NATIONAL BUREAU OF ECONOMIC RESEARCH
NATIONAL BUREAU OF ECONOMIC RESEARCH

Government Spending Multipliers in Good Times and in Bad: Evidence from U.S. Historical Data

Valerie A. Ramey, Sarah Zubairy

NBER Working Paper No. 20719
Issued in November 2014
NBER Program(s):   EFG   ME

This paper investigates whether U.S. government spending multipliers differ according to two potentially important features of the economy: (1) the amount of slack and (2) whether interest rates are near the zero lower bound. We shed light on these questions by analyzing new quarterly historical U.S. data covering multiple large wars and deep recessions. We estimate a state-dependent model in which impulse responses and multipliers depend on the average dynamics of the economy in each state. We find no evidence that multipliers differ by the amount of slack in the economy. These results are robust to many alternative specifications. The results are less clear for the zero lower bound. For the entire sample, there is no evidence of elevated multipliers near the zero lower bound. When World War II is excluded, some point estimates suggest higher multipliers during the zero lower bound state, but they are not statistically different from the normal state. Our results imply that, contrary to recent conjecture, government spending multipliers were not necessarily higher than average during the Great Recession.

You may purchase this paper on-line in .pdf format from SSRN.com ($5) for electronic delivery.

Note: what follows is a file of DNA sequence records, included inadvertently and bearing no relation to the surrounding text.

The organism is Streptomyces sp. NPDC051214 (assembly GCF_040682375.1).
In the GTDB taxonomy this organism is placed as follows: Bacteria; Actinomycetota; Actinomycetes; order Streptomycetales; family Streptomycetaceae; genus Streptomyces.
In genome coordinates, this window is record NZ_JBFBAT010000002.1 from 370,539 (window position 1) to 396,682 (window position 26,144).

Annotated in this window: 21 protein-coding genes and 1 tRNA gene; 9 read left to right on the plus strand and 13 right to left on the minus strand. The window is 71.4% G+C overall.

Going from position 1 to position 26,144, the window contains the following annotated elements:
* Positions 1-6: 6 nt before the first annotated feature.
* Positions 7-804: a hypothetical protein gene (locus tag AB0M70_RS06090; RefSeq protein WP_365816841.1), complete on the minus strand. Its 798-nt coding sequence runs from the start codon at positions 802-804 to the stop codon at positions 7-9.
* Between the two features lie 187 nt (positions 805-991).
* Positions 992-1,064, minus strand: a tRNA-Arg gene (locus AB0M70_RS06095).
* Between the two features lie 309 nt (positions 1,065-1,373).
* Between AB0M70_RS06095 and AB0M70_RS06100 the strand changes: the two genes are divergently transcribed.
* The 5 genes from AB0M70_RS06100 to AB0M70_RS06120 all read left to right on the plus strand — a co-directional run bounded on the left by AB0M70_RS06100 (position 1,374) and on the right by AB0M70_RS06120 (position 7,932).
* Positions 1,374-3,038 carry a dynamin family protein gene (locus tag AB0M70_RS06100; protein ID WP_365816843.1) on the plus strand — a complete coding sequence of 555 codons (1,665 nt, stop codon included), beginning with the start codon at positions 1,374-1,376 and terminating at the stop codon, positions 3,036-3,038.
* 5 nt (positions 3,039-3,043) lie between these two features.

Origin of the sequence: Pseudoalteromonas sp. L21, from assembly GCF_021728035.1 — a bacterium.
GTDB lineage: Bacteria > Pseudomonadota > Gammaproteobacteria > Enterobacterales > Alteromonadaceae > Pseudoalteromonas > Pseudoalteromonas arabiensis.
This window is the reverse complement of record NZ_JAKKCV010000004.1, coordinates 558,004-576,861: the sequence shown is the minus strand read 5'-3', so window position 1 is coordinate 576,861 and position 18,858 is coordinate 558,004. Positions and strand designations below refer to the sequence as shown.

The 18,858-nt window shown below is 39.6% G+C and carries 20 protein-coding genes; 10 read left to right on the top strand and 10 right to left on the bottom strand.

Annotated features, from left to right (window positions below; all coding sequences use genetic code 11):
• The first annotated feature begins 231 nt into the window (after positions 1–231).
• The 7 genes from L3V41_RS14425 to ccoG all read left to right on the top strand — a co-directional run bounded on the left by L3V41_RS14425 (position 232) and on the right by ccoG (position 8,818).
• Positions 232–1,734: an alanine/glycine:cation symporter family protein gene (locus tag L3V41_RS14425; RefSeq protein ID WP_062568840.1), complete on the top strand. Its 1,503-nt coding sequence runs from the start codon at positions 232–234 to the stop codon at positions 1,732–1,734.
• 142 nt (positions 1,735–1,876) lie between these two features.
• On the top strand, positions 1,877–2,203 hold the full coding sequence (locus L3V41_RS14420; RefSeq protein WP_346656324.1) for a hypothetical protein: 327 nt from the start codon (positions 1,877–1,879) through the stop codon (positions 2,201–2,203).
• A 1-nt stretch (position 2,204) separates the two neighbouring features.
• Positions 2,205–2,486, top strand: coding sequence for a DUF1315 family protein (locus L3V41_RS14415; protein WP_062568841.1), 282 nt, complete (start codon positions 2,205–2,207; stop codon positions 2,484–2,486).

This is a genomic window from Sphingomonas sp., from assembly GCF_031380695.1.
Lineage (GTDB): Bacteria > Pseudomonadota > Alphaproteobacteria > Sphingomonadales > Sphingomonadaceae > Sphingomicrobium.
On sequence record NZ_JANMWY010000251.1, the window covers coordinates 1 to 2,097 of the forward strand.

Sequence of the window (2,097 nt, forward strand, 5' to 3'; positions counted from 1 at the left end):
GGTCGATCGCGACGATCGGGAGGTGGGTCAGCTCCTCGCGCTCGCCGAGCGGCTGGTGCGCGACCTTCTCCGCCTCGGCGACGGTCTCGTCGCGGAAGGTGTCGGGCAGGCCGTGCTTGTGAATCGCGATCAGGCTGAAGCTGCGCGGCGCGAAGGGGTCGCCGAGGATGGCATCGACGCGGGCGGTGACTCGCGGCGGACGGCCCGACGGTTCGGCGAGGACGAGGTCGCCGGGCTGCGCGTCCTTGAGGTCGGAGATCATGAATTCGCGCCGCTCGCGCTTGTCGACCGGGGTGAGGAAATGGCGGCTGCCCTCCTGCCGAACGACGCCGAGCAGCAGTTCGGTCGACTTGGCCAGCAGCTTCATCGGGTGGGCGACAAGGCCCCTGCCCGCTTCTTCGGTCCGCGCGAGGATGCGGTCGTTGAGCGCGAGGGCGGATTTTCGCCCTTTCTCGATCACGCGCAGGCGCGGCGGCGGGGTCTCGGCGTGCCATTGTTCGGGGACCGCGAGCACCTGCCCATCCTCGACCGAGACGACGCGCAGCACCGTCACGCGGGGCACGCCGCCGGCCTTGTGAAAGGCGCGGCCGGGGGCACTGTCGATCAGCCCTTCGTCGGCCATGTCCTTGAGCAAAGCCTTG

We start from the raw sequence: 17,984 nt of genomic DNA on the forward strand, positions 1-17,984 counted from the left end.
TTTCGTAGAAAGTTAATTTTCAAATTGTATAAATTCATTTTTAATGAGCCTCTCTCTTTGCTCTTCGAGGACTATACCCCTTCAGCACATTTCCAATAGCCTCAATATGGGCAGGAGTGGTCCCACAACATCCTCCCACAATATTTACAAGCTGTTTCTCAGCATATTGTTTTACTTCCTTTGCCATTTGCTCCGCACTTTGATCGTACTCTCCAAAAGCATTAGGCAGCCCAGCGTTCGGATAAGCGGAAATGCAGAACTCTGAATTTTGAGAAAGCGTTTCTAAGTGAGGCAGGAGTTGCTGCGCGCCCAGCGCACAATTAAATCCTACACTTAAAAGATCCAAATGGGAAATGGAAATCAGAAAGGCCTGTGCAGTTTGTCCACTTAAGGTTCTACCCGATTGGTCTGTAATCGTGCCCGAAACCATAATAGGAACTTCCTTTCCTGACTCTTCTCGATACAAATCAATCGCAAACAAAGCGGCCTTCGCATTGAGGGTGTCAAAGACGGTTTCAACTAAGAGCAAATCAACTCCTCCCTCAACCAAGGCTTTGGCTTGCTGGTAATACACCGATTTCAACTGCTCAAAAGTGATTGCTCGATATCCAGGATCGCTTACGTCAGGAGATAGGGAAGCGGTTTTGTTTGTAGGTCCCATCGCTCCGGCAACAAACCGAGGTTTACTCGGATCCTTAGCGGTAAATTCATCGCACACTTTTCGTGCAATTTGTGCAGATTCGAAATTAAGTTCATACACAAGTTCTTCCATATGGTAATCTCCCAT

Access to NBER Papers

You are eligible for a free download if you are a subscriber, a corporate associate of the NBER, a journalist, an employee of the U.S. federal government with a ".GOV" domain name, or a resident of nearly any developing country or transition economy.

If you usually get free papers at work/university but do not at home, you can either connect to your work VPN or proxy (if any) or elect to have a link to the paper emailed to your work email address below. The email address must be connected to a subscribing college, university, or other subscribing institution. Gmail and other free email addresses will not have access.

E-mail:

Machine-readable bibliographic record - MARC, RIS, BibTeX

Document Object Identifier (DOI): 10.3386/w20719

Users who downloaded this paper also downloaded* these:
Davis and Metcalf w20720 Does Better Information Lead to Better Choices? Evidence from Energy-Efficiency Labels
Becker A Theory of Marriage
Banerjee, Hanna, Kyle, Olken, and Sumarto w20923 The Power of Transparency: Information, Identification Cards and Food Subsidy Programs in Indonesia
Riera-Crichton, Vegh, and Vuletin w20533 Procyclical and Countercyclical Fiscal Multipliers: Evidence from OECD Countries
Owyang, Ramey, and Zubairy w18769 Are Government Spending Multipliers Greater During Periods of Slack? Evidence from 20th Century Historical Data
 
Publications
Activities
Meetings
NBER Videos
Themes
Data
People
About

National Bureau of Economic Research, 1050 Massachusetts Ave., Cambridge, MA 02138; 617-868-3900; email: info@nber.org

Contact Us